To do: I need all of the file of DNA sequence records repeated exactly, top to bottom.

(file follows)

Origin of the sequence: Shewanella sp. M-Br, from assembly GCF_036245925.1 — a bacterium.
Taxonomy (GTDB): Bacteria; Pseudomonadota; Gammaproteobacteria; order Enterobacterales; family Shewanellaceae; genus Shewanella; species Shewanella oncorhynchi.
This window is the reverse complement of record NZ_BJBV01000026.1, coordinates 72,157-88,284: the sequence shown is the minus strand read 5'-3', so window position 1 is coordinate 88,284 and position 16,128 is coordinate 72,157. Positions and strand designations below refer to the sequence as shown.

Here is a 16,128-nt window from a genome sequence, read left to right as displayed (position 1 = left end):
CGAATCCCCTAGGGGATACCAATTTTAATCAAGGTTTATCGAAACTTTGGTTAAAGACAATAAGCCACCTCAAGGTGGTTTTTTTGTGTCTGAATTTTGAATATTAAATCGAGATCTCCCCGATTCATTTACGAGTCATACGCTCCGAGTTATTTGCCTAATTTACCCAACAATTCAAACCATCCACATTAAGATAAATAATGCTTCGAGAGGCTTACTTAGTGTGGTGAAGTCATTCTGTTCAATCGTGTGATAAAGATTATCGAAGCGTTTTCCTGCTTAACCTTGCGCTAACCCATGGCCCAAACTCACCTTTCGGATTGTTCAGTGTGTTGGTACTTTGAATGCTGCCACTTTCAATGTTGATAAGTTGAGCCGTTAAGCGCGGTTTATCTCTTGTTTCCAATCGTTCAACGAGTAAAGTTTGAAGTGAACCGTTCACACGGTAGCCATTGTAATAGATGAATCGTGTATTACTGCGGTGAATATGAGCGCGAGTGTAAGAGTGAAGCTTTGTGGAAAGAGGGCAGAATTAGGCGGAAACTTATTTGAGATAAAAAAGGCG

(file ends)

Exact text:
Origin of the sequence: Shewanella sp. M-Br, from assembly GCF_036245925.1 — a bacterium.
Taxonomy (GTDB): Bacteria; Pseudomonadota; Gammaproteobacteria; order Enterobacterales; family Shewanellaceae; genus Shewanella; species Shewanella oncorhynchi.
This window is the reverse complement of record NZ_BJBV01000026.1, coordinates 72,157-88,284: the sequence shown is the minus strand read 5'-3', so window position 1 is coordinate 88,284 and position 16,128 is coordinate 72,157. Positions and strand designations below refer to the sequence as shown.

Here is a 16,128-nt window from a genome sequence, read left to right as displayed (position 1 = left end):
CGAATCCCCTAGGGGATACCAATTTTAATCAAGGTTTATCGAAACTTTGGTTAAAGACAATAAGCCACCTCAAGGTGGTTTTTTTGTGTCTGAATTTTGAATATTAAATCGAGATCTCCCCGATTCATTTACGAGTCATACGCTCCGAGTTATTTGCCTAATTTACCCAACAATTCAAACCATCCACATTAAGATAAATAATGCTTCGAGAGGCTTACTTAGTGTGGTGAAGTCATTCTGTTCAATCGTGTGATAAAGATTATCGAAGCGTTTTCCTGCTTAACCTTGCGCTAACCCATGGCCCAAACTCACCTTTCGGATTGTTCAGTGTGTTGGTACTTTGAATGCTGCCACTTTCAATGTTGATAAGTTGAGCCGTTAAGCGCGGTTTATCTCTTGTTTCCAATCGTTCAACGAGTAAAGTTTGAAGTGAACCGTTCACACGGTAGCCATTGTAATAGATGAATCGTGTATTACTGCGGTGAATATGAGCGCGAGTGTAAGAGTGAAGCTTTGTGGAAAGAGGGCAGAATTAGGCGGAAACTTATTTGAGATAAAAAAGGCG